Tight Hips? Weak Hip Flexors Could be the Culprit
Written by Kirsten Ahrendt & Video by TJ O’Brien

You stretch, foam roll, lacrosse ball smash, perform banded distractions – but for how long? How many reps? Which muscles should we specifically target so that we can be in a better squat position? Everyone on Instagram is all #SwoleAndFlexy and I’m over here moving like #MrsRoboto and my spirit animal is #NotSoSuppleLeopard.

The thing is, “muscles are stupid creatures and they only do what they’re told to do.” This is a quote from Dean Somerset on a topic that has struck home for me – people dealing with chronically “tight” hips.

Main Reasons Your Muscles Contract

The thing about muscles is that they only do what they’re told to do. The nervous system is actually in charge and the brain tells your muscles to contract. Here are a few of the main reasons as to why a muscle contracts:

– to produce movement (eccentric or concentric action)

– to provide stability

– to protect joints during novel movements or ranges of motion

Constantly Stretching Without Gains?

So, back to our tight hips – if a muscle is actually tight, it should be able to become less tight (short) by stretching it, and the range of motion increase should be somewhat permanent (and healthy if we combine some activation and strengthening exercises to control the new range of motion).

However, if we constantly stretch our hips and see little to no lasting gains in better positions and movement, it would seem that our muscles are being told to stay tight for a reason. The muscles may be holding tension to provide stability for another part of the body that is lacking. In the case of our tight hips, this is often tied to providing stability for the lumbar spine.

Bring On the Planks!

This is where planks come in! Our hips are closely tied to our core (anterior, posterior and lateral). If our core is weak or not “activated”, the body will create stability somewhere else – i.e. compensation and faulty movement patterns creep in. The muscles around our hips need to create and resist internal rotation, external rotation, hip flexion and extension for us to optimally squat. If they are figuratively and literally “tied up” with being tight to provide stability for another part of the body that isn’t doing its job, then they may not have a full range of motion available.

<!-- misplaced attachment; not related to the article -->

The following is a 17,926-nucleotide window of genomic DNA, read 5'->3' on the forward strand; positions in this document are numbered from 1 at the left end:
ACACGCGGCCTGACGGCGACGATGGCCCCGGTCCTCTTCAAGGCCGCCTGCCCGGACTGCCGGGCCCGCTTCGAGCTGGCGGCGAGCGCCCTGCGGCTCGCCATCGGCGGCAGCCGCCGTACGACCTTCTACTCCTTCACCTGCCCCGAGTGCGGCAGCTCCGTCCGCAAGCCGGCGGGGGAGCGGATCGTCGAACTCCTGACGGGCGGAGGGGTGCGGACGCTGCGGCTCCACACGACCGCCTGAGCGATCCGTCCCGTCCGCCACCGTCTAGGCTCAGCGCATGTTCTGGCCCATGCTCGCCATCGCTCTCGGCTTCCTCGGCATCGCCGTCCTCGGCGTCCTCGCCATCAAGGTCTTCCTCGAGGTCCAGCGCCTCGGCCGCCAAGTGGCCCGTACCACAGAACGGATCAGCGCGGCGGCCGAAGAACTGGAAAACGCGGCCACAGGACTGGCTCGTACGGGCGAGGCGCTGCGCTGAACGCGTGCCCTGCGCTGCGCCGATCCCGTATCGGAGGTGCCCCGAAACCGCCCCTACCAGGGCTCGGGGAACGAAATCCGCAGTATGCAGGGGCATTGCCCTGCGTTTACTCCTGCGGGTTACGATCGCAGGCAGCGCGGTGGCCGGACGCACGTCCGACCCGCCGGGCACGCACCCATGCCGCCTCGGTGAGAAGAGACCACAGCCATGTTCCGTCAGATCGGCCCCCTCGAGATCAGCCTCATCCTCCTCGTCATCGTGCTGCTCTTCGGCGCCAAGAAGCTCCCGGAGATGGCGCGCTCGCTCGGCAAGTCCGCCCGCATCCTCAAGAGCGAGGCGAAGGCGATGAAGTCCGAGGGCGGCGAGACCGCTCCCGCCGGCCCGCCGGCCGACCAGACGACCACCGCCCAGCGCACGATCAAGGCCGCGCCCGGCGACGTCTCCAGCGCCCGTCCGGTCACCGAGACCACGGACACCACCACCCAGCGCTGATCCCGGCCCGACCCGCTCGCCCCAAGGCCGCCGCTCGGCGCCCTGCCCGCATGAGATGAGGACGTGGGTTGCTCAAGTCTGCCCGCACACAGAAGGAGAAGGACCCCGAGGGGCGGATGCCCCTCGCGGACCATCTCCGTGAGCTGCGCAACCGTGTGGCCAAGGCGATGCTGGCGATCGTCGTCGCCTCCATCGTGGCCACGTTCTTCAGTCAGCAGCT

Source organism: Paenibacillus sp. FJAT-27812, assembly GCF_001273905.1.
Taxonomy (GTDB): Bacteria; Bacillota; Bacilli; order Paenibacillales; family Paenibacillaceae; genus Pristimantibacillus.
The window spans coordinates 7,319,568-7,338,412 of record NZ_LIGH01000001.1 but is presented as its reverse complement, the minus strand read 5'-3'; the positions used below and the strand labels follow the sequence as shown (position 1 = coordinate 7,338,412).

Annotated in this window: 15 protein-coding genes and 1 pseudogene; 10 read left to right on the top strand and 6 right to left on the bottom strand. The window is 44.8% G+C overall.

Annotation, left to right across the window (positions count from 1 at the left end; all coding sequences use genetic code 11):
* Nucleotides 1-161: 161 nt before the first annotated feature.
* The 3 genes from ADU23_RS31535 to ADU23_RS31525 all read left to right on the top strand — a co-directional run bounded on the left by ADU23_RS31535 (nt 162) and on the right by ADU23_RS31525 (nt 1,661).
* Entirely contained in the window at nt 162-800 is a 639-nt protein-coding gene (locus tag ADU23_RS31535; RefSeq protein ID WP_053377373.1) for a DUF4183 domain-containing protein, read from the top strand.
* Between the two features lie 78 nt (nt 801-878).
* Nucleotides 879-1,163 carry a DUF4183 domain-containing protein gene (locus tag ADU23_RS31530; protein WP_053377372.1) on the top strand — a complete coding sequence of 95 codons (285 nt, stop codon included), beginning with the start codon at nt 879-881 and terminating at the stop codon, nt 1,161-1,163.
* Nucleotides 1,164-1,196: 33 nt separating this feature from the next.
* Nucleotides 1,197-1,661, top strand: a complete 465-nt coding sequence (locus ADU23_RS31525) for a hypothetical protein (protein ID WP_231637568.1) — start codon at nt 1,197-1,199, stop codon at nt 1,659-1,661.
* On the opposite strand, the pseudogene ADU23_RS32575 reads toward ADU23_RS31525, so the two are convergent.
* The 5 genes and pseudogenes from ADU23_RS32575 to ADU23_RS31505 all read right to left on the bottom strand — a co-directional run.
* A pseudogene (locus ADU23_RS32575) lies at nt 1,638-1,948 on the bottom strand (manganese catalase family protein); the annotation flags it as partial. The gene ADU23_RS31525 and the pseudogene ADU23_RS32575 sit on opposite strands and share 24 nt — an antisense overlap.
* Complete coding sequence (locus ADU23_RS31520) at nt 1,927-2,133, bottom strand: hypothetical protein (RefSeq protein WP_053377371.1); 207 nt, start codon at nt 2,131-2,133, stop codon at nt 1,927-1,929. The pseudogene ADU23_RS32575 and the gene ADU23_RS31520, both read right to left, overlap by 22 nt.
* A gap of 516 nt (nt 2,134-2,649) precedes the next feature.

So, if we can activate the muscles of the lateral, anterior, and posterior core (i.e. all of it!) then there may be a correlated increase in the range of motion in the hips. Dean Somerset summarizes it well in the two paragraphs below.

Stimulating Lateral Core Stability

“The muscles of the hip that resist internal rotation are primarily found on the lateral aspect of the hip. These muscles play a key role in providing lateral stability to the spine along with the obliques, psoas, serratus anterior and latissimus dorsi. The side plank can help to stimulate these muscles and force them to work together to help stabilize the spine in a position that doesn’t allow compensation, and therefore can re-set the hip and core to allow the hip to move properly.”

Stimulating Anterior Core Stability

“The muscles that resist external rotation are primarily found on the medial and front of the hip, and have a high correlation to anterior core instability. This is where the front plank comes in. When done properly, the hip flexors are held in a stretched position while the rectus abdominis is working in conjunction with the obliques and glutes to provide the best pelvic and spinal stability possible.”

Planks don’t have to be the only activation tool in your toolbox… single arm farmer’s carries are also a great tool to get the muscles providing lateral stability in the core.

Applying the Plank to Your Routine

With all this said, keep in mind, hips are like snowflakes…no two are alike. What works to address one person’s hip issues may not tackle the right culprit for another person’s issues. But barring any structural issues, core activation may be a useful tool in your pre-squat routine.

Shorter holds done for more “reps” will be more beneficial. Consider doing:

– 10 on/:10 off for 5-6 ‘reps’; or,

– a tabata scheme rather than 1:00 of work

Your focus should be be on a perfect, neutral spine position and MAXIMUM contraction of the glutes, belly button tucked up into the spine, lats pulled down and on, and deep belly breaths. The goal is to signal the correct muscles to activate rather than reinforce an overextended and compensatory position.

Other Hip Flexor Strengthening Options

See Coach TJ’s video above for how to use the hip circle bands to strengthen your hip flexors.

Here’s to a strong core, happy hips and optimal squats!

Article Resources:

Dean Somerset – Old School Strength With A New Age Twist

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Robbie Hunt
Robbie Hunt
July 9, 2020 3:12 am

Thank you so much for the blog

Timothy Daniel
Timothy Daniel
June 28, 2020 7:10 pm

Great blog and you are absolutely right about the hip flexors. They can be the cause of so many problems when it comes to pain in your lower back, thighs, etc. If intrested, this is the program I use to loosen up my hip flexors:
bit.ly/3eo7WWZ